TT beginner on a road bike?

Baby Trek
Baby Trek Posts: 118
edited December 2013 in Road general
Hi, I would like to try a few time trials next year with my local club - perhaps the 5 or 10 milers. I have a normal road bike and no gear for TT whatsoever...did not want to be investing before seeing how I get on.
Is it worth a go or will I stand out like a sore thumb and be at a massive disadvantage because I do not have the right TT kit and bike?
I am putting in some training efforts doing high cadence speed work on the A6 - is this the best way to go to improve and build leg strength and endurance? Thanks.


  • Go for it! You don't need anything more to start with and the good thing about club TTs is you don't have to worry about competing against anyone else. Do a few to compete against yourself and see if it tickles your fancy before investing too much. You could look at getting some aero bars if you want.
  • Definitely go for it. Most riders at a club tt are friendly and supportive.

    I did my first year on a road bike, and thoroughly enjoyed it. Beware it does become addictive though :D
  • hstiles
    hstiles Posts: 414
    Have a look at this article. Getting the right position on the bike is, in terms of bang for buck, the thing that will benefit you the most. Unless your road bike has incredibly relaxed 'sportive' geomtery, you should be able to dial in a nice aero tuck position by dropping the bars and bringing the seatpost up and saddle forward.

    I would definitely recommend investing in some clip on aero bars. £50 will get you a pretty decent set. They also crop up in the classifieds.

    There will always be people at TTs on incredibly flash rigs. Don't worry. It just makes beating them on a road bike with clip-ons even more satisfying.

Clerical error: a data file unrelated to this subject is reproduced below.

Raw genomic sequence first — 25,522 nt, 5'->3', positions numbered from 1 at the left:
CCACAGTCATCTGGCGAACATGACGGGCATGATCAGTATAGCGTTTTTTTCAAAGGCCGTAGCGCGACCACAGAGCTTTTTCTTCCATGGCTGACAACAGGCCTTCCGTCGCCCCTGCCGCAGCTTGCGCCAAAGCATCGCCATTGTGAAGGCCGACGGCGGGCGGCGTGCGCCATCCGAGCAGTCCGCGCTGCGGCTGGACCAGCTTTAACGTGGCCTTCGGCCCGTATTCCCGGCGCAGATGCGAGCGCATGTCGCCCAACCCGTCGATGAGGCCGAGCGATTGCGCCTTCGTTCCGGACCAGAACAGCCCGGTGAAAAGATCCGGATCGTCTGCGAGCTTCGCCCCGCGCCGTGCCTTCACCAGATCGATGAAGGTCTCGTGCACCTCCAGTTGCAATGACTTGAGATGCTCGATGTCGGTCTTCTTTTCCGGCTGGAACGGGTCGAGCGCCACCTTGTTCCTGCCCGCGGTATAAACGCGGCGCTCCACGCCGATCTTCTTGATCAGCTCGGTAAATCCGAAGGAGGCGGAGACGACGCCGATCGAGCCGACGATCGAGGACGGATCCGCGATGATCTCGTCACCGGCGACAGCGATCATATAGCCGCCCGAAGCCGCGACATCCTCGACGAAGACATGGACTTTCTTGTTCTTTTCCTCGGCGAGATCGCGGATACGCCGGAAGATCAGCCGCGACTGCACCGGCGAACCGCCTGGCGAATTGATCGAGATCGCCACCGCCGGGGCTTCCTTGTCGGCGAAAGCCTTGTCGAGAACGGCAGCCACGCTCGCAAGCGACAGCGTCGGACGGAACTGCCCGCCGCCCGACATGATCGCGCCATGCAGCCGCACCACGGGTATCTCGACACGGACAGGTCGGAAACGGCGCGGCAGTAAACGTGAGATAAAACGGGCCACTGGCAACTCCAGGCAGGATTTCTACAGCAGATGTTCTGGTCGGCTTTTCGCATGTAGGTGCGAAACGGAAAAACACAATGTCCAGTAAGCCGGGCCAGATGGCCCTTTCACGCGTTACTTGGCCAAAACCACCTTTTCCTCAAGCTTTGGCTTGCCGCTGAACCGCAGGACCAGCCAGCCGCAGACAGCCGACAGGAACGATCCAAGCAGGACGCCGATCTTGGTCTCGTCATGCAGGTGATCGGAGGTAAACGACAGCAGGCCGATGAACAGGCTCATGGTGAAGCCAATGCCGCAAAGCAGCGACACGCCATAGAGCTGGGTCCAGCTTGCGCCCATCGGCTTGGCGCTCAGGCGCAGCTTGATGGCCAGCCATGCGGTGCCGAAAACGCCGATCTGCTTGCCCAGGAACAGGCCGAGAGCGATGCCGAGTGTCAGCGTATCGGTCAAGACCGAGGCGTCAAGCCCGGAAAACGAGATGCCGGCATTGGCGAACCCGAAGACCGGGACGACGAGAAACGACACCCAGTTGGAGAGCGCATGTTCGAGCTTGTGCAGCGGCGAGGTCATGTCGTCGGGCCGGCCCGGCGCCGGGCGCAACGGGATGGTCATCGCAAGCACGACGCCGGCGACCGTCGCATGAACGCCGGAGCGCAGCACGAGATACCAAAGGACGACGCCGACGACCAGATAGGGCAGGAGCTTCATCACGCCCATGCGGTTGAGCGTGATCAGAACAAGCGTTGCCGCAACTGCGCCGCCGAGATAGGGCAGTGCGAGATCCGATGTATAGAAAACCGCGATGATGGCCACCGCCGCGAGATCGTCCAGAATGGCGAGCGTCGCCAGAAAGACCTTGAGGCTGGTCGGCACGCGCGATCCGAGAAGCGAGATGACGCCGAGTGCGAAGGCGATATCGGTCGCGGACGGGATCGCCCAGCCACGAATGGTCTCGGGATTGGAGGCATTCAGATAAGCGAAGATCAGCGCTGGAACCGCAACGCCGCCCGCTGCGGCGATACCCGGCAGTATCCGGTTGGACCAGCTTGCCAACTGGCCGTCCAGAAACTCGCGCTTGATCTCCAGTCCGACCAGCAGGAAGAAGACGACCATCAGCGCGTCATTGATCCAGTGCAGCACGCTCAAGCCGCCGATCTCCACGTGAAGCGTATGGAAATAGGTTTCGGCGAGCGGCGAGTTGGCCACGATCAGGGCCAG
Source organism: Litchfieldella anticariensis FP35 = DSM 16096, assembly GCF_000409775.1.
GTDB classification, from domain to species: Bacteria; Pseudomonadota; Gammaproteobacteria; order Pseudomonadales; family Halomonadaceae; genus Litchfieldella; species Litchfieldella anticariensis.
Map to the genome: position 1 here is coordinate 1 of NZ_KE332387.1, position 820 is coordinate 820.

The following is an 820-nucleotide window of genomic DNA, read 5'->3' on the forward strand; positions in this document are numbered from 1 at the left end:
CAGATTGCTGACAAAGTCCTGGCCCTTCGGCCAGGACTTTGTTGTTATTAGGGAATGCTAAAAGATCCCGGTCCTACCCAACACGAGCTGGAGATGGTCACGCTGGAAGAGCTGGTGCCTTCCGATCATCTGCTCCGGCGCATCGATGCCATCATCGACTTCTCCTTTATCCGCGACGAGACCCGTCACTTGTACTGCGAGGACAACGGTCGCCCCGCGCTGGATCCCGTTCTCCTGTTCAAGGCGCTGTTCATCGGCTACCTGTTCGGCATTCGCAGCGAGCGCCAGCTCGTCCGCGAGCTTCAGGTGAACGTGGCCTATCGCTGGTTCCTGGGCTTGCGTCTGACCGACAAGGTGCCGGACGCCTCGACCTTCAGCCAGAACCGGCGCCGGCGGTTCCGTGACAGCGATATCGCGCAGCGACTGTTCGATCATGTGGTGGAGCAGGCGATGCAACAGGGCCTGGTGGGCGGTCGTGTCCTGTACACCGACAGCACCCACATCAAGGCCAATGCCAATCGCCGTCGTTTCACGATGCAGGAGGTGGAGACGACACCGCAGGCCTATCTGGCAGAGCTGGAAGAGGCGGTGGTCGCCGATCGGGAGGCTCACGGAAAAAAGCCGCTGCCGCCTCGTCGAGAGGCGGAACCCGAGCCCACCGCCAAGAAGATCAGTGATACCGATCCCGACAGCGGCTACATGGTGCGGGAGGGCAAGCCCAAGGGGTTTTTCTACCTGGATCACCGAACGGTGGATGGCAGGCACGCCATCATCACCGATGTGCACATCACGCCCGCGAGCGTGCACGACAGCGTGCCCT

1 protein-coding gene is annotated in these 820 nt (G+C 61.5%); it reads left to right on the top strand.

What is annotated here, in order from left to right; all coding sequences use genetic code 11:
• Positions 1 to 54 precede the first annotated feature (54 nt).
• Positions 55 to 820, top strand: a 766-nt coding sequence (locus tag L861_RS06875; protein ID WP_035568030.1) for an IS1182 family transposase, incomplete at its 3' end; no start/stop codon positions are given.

• ju5t1n
    ju5t1n Posts: 2,028
    You’ll probably find half the riders will be on normal bikes

    I won my club’s ‘fastest 10’ trophy this year on my road bike
  • Jim C
    Jim C Posts: 333
    Road bike is fine. Normally at least half the riders will be on a normal bike, nothing special. If you are using time trials as any sort of training for road or circuit racing, don't use aerobars. Find a good position on your drops and work on getting aero. This is important for younger riders.
    On the other hand , if TTs are your priority then get some clip ons if U want and can afford it. If in a club, there will be lots of sets going cheap, currently hanging in peoples sheds :-)
  • Yeah, as mentioned above just go for it. Lets face it chances are you wont be winning anything just yet so you are really just competing against yourself. I did a few last year with no aero equipment or TT bike, no-one cares its just you against the clock! See how you get on and if its something you enjoy or want to specialise in then get the toys.
  • Go for it. The club I am with, Plomesgate CC, in Suffolk, runs 5 & 10 mile TTs. We aim the 5 mile events at beginners, and get people turning up on a range of bikes. Most clubs have a handicap system based on your first ride and how you improve through the season.
    Recipe: shave legs sparingly, rub in embrocation and drizzle with freshly squeezed baby oil.
  • One of the local clubs to me starts their TT runs from across the street from my house. I regularly see road bikes out for the TT, and even a few commuters now and again. It's all about what you can pull on what you have, and it's a race against yourself for most amateurs. Give it a shot, and if you get into it then buy some decent gear for it! It's great fun.
  • Regular road bike is fine - it'll be a long time before you're limited by your bike! Just work on your riding position and you can make some "marginal gains" by not wearing a loose top and that sort of thing.
  • Go for it, the bike i use for TTs normally has mud guards and panniers and no one seems to bat an eyelid.
    On a fun vs cost basis TTs are the best events you can do on a bike.